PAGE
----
The truly wonderful thing about photography is that’s always something new to learn. In fact I don’t think it’s possible to know everything there is to know. Isn’t that great? How can you possibly get bored with a subject so vast and rich in potential for acquiring new knowledge? Here are five things you may not know, but really should.
An aperture of f/3.5 ensured that the lifebelt in this shot was correctly exposed by the flash, a shutter of speed of 1/10 ensured that the background was slightly and intentionally underexposed.
The effective range of your flash is controlled by the aperture and ISO settings you use. The larger the aperture or the higher the ISO, the greater the range of your flash. What doesn’t affect flash exposure is the shutter speed. The shutter speed you use only affects the exposure of the areas of the scene that aren’t illuminated by flash. If you want to darken the background use a faster shutter speed. If you want to reduce the power of the flash use a smaller aperture.
To achieve a shutter speed of 1.6 seconds for this shot I had to use an aperture of f/16. There is a slight loss of detail due to diffraction but as it’s a wind-blurred image anyway I thought this was acceptable.
Generally, a lens is at its peak optically when you use an aperture roughly somewhere in the middle of the available range. Although using a small aperture may gain you greater depth of field you actually begin to lose sharpness through an optical effect known as diffraction. If you want to squeeze the last drop of image quality out of a lens stick to an aperture somewhere between f/5.6-f/11.
This shot required +1.7-stops exposure compensation to ensure that the snow looked correctly exposed.
Modern camera meters are wonderful, they really are. But they’re not infallible and will occasionally get exposure spectacularly wrong. Camera meters work best when the scene being measured has an average reflectivity. A scene that has a higher-than-average reflectivity (such as sunlit snow) will cause a meter to underexpose. A scene with a lower-than-average reflectivity (a black cat against a black background) will cause a meter to overexpose. When this happens you need to be prepared to apply exposure compensation. Positive compensation of 1 to 2-stops of the snow scene, negative compensation of 1 to 2 stops for the black cat.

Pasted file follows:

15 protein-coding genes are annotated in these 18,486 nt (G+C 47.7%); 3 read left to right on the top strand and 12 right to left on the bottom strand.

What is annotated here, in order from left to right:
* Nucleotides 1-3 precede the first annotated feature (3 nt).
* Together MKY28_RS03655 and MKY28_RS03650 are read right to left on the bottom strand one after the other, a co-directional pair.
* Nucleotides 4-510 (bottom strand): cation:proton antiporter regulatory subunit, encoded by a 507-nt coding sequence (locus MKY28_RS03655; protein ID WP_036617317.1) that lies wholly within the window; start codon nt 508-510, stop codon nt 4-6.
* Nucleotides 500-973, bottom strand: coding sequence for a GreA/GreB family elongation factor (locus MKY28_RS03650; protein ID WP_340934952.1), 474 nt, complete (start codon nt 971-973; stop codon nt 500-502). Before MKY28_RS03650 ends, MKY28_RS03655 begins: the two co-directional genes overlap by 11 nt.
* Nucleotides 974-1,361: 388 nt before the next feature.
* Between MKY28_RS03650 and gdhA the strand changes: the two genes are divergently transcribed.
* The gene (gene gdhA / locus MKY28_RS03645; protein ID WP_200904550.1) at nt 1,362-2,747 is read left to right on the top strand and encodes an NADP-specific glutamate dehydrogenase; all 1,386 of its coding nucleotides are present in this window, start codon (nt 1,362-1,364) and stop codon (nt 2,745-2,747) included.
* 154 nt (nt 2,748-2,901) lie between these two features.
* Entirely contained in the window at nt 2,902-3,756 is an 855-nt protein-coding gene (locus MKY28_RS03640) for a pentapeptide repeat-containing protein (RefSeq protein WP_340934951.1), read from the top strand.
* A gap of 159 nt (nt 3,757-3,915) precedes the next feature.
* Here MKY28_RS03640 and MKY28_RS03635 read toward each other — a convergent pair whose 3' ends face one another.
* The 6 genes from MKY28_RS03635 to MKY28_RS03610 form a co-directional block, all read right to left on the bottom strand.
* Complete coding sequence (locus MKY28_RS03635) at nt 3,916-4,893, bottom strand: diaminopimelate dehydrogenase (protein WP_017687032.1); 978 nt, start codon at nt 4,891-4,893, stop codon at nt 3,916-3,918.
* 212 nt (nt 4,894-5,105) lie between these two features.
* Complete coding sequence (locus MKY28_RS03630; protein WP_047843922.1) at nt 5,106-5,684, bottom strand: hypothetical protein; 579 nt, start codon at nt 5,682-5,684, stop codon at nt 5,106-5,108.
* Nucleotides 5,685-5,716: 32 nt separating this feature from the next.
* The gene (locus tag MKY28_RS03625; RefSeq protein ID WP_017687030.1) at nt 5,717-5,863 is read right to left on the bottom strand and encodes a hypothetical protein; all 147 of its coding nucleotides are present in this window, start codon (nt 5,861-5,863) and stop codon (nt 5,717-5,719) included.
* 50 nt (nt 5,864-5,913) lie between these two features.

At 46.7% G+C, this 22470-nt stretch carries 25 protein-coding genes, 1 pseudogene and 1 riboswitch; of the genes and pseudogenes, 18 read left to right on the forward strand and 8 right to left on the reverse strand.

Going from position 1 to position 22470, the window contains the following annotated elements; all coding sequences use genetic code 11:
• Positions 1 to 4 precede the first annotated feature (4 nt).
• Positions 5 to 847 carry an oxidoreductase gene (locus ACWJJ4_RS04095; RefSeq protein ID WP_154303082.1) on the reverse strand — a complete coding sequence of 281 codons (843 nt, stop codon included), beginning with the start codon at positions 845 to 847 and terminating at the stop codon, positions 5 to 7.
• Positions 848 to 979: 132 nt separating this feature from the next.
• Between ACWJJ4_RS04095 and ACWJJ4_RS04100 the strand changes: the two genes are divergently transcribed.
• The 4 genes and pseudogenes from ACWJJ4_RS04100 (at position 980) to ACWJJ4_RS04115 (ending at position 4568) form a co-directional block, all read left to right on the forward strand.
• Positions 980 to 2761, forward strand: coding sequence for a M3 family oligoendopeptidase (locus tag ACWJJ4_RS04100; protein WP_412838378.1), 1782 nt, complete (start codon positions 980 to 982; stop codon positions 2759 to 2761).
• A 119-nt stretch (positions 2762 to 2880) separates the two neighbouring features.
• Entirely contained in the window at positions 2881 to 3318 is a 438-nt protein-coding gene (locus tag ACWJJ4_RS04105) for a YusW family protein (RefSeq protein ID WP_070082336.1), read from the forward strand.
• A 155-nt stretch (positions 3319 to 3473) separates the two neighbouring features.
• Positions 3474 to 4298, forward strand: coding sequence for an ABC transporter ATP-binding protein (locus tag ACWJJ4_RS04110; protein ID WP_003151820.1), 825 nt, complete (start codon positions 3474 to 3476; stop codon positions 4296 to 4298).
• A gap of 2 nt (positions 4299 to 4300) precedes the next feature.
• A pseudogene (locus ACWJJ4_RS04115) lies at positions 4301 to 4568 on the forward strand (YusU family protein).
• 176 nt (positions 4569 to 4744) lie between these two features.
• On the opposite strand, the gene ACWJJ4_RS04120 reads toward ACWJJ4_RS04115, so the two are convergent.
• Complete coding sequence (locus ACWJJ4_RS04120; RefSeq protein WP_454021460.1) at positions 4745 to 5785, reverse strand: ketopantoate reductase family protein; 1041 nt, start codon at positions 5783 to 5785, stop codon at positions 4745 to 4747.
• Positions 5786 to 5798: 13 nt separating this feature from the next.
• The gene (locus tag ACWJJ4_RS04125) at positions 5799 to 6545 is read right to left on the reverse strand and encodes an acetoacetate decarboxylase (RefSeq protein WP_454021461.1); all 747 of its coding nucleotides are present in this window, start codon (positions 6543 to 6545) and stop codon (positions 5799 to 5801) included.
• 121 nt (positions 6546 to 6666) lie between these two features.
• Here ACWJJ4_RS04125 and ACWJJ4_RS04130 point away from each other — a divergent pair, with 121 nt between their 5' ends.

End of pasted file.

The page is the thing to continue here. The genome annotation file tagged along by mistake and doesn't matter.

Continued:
The predominance of red in this shot caused AWB to add too much blue. A custom white balance ensured that the colours of the flowers were rendered correctly.
Auto white balance, like metering, is excellent but fallible. It can get really confused if there’s a large amount of a particular colour in a scene. A red background can cause AWB to add more blue to the image than is required and vice versa. To be accurate you either need to use a WB pre-set that matches the light source you’re shooting under or create a custom white balance using either a piece of white card or a commercial product such as an ExpoDisc.
This sort of shot (with a very out-of-focus background) is difficult to achieve with a small-sensor camera. As compensation it’s much easier to achieve front-to-back sharpness with a small-sensor camera.
A smaller sensor means more depth of field
The sensors in compact and phone cameras are tiny compared to those used in a DSLR. This means that the focal length of the lens needs to incredibly small in comparison too. Small focal length lenses mean increased depth of field. This is perfect if you want front-to-back sharpness. It’s not so good if you want to try isolate your subject by throwing the background out-of-focus. Photography often involves compromise. Small is beautiful (and often more handy to carry around) but big allows you to bring out your softer side more easily.